After castigating OG Twitter for its cooperation with government content requests, it turns out that Elon Musk’s version of the platform hasn’t been doing much better since he took over half a year ago. Not only has Musk Twitter™️ been responding to a variety of government requests—but it’s been doing so at a much accelerated rate than the previous management did, according to a new report.
Prior to Musk’s takeover, Twitter fully complied with approximately half of the requests that governments sent its way but, after Elon took the reins, the rate of cooperation shot up to over 80 percent, Rest of the World has reported. The tech outlet makes those assertions based on data submitted by Twitter itself to the Lumens database—a giant public catalogue of legal and government requests submitted to online platforms.
The data that Rest of the World reviewed shows that Twitter has received 971 requests from governments and courts since Musk finalized his acquisition of the platform six months ago. These requests include those related to content takedowns as well as requests to turn over data on specific (frequently anonymous) users. Out of those requests, Twitter acquiesced fully to 808 of them and partially fulfilled an additional 154. For another nine requests, the company has not specified how it responded, Rest of the World writes. To make matters even worse, a lot of those requests were forwarded from countries with less-than-stellar human rights records, like India and Turkey.
Rest of the World writes that, comically (or disturbingly, depending on how you feel about it), “Twitter’s self-reports do not show a single request in which the company refused to comply, as it had done several times before the Musk takeover.” Prior to Musk’s takeover, the company did occasionally deny a government request. Not so much anymore, apparently.
This is all very ironic because, following his acquisition of Twitter, Musk made “freedom of speech” a pivotal part of his re-branding of the platform. He referred to himself as a “free speech absolutist” and persuaded users to imagine that the app would soon become a kind of censorship-proof Thunderdome where anyone could say anything and no rules would get in the way. Of course, he immediately set about walking back those promises and now, with the recently released data, we have quantifiable proof that Musk’s Twitter is not any freer of a place, rhetorically, than it was before.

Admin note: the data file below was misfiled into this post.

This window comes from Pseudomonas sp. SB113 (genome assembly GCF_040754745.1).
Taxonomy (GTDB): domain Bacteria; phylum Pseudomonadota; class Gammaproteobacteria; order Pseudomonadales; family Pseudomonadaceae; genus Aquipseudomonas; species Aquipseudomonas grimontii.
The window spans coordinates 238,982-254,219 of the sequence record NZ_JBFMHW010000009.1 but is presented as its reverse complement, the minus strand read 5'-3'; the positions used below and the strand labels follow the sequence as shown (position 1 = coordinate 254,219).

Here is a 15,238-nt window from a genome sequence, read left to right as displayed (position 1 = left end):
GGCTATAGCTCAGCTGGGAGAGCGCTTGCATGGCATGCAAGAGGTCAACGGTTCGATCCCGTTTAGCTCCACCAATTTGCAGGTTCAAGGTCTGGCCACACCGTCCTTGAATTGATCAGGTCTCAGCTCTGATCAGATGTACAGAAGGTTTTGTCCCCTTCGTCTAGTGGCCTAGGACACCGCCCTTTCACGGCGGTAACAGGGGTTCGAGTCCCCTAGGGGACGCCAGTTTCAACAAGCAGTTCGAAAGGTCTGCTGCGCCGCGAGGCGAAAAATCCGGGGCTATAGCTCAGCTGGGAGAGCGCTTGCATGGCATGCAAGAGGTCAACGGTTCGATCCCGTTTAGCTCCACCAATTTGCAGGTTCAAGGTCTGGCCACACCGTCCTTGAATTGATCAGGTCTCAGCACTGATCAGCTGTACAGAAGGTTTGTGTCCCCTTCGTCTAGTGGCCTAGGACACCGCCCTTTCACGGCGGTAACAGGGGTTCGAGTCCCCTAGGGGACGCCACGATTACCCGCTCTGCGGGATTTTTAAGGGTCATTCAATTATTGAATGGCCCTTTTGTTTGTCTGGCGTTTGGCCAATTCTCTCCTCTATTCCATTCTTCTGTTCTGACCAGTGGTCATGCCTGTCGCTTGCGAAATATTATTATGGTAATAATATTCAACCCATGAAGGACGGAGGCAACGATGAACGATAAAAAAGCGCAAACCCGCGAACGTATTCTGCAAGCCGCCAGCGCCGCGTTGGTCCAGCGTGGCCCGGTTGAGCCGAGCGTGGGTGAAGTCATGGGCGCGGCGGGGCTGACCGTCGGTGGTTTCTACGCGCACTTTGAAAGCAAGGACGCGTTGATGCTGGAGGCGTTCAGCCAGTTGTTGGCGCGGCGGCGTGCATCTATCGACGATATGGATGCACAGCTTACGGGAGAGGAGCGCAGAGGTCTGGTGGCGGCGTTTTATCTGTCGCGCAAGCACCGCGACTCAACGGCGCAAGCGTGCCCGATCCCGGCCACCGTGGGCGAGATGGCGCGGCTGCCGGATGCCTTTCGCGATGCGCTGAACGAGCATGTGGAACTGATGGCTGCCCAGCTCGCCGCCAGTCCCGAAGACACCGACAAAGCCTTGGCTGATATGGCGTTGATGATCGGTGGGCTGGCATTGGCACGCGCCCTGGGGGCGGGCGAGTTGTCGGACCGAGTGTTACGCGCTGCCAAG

The irony continues: Musk was also instrumental in launching and promoting the “Twitter Files”—a series of leaks that spilled previously undisclosed corporate data into the hands of several journalists. The leaks revealed the inner workings of Twitter’s content moderation pipeline—shedding light on how U.S. federal agencies, as well as private organizations and groups, submitted requests for material to be taken down or flagged as mis- or disinformation. The files, which have largely been reported on by longtime journalist Matt Taibbi, have been divisive and controversial. Critics of Twitter’s policies, like Taibbi, see evidence of a “Censorship Industrial Complex,” built off back-channel cooperation between private industry and the federal government; critics of the “Twitter Files” narrative, meanwhile, say the reporting is much ado about nothing.
Again, Musk used the “Twitter Files” as a way to signal that Twitter would soon become a freer, less moderation-friendly place but, as we now know, that doesn’t appear to have come to pass. Turns out it’s hard to run a global tech platform that also happens to be one of the biggest sites for information exchange on the web. A lesson learned for Elon’s next big acquisition, whatever that might end up being.